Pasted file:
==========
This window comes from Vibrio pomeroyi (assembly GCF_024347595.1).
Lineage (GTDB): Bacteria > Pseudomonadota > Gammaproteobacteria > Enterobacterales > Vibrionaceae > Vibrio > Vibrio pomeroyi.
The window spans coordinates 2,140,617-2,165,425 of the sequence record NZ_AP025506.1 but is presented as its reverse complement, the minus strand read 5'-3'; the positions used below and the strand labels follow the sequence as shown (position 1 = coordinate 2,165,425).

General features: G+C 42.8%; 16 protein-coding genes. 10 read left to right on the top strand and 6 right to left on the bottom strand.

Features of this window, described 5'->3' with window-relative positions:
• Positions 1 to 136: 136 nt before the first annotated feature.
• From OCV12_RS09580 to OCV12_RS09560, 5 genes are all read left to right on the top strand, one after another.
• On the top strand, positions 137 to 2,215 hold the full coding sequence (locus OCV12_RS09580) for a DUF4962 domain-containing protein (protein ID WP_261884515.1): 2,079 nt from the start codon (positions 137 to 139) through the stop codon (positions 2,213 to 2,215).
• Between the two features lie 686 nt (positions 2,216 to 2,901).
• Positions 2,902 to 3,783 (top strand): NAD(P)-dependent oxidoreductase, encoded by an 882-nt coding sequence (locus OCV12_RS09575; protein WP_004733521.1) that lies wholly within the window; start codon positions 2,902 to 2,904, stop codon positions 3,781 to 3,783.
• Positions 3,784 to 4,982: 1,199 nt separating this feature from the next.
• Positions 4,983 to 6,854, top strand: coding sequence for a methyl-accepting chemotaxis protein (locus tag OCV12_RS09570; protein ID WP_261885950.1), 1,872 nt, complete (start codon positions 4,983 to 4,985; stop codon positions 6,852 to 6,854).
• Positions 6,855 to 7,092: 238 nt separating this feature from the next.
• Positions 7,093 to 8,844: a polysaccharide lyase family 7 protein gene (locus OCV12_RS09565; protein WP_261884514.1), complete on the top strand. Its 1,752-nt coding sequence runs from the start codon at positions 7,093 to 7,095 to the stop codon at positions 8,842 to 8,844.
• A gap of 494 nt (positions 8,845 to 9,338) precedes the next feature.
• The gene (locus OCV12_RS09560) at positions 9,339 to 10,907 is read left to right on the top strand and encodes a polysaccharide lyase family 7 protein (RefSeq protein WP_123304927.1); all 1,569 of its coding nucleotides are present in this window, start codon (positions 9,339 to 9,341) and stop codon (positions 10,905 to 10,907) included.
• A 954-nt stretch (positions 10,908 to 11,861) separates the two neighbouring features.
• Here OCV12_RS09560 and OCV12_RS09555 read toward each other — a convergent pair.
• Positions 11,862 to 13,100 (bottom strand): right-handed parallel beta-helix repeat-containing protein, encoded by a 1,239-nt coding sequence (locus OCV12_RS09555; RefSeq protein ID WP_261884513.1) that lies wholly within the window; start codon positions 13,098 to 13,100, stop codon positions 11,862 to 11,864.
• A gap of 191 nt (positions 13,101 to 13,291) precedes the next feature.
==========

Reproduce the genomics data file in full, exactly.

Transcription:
This window comes from Vibrio pomeroyi (assembly GCF_024347595.1).
Lineage (GTDB): Bacteria > Pseudomonadota > Gammaproteobacteria > Enterobacterales > Vibrionaceae > Vibrio > Vibrio pomeroyi.
The window spans coordinates 2,140,617-2,165,425 of the sequence record NZ_AP025506.1 but is presented as its reverse complement, the minus strand read 5'-3'; the positions used below and the strand labels follow the sequence as shown (position 1 = coordinate 2,165,425).

General features: G+C 42.8%; 16 protein-coding genes. 10 read left to right on the top strand and 6 right to left on the bottom strand.

Features of this window, described 5'->3' with window-relative positions:
• Positions 1 to 136: 136 nt before the first annotated feature.
• From OCV12_RS09580 to OCV12_RS09560, 5 genes are all read left to right on the top strand, one after another.
• On the top strand, positions 137 to 2,215 hold the full coding sequence (locus OCV12_RS09580) for a DUF4962 domain-containing protein (protein ID WP_261884515.1): 2,079 nt from the start codon (positions 137 to 139) through the stop codon (positions 2,213 to 2,215).
• Between the two features lie 686 nt (positions 2,216 to 2,901).
• Positions 2,902 to 3,783 (top strand): NAD(P)-dependent oxidoreductase, encoded by an 882-nt coding sequence (locus OCV12_RS09575; protein WP_004733521.1) that lies wholly within the window; start codon positions 2,902 to 2,904, stop codon positions 3,781 to 3,783.
• Positions 3,784 to 4,982: 1,199 nt separating this feature from the next.
• Positions 4,983 to 6,854, top strand: coding sequence for a methyl-accepting chemotaxis protein (locus tag OCV12_RS09570; protein ID WP_261885950.1), 1,872 nt, complete (start codon positions 4,983 to 4,985; stop codon positions 6,852 to 6,854).
• Positions 6,855 to 7,092: 238 nt separating this feature from the next.
• Positions 7,093 to 8,844: a polysaccharide lyase family 7 protein gene (locus OCV12_RS09565; protein WP_261884514.1), complete on the top strand. Its 1,752-nt coding sequence runs from the start codon at positions 7,093 to 7,095 to the stop codon at positions 8,842 to 8,844.
• A gap of 494 nt (positions 8,845 to 9,338) precedes the next feature.
• The gene (locus OCV12_RS09560) at positions 9,339 to 10,907 is read left to right on the top strand and encodes a polysaccharide lyase family 7 protein (RefSeq protein WP_123304927.1); all 1,569 of its coding nucleotides are present in this window, start codon (positions 9,339 to 9,341) and stop codon (positions 10,905 to 10,907) included.
• A 954-nt stretch (positions 10,908 to 11,861) separates the two neighbouring features.
• Here OCV12_RS09560 and OCV12_RS09555 read toward each other — a convergent pair.
• Positions 11,862 to 13,100 (bottom strand): right-handed parallel beta-helix repeat-containing protein, encoded by a 1,239-nt coding sequence (locus OCV12_RS09555; RefSeq protein ID WP_261884513.1) that lies wholly within the window; start codon positions 13,098 to 13,100, stop codon positions 11,862 to 11,864.
• A gap of 191 nt (positions 13,101 to 13,291) precedes the next feature.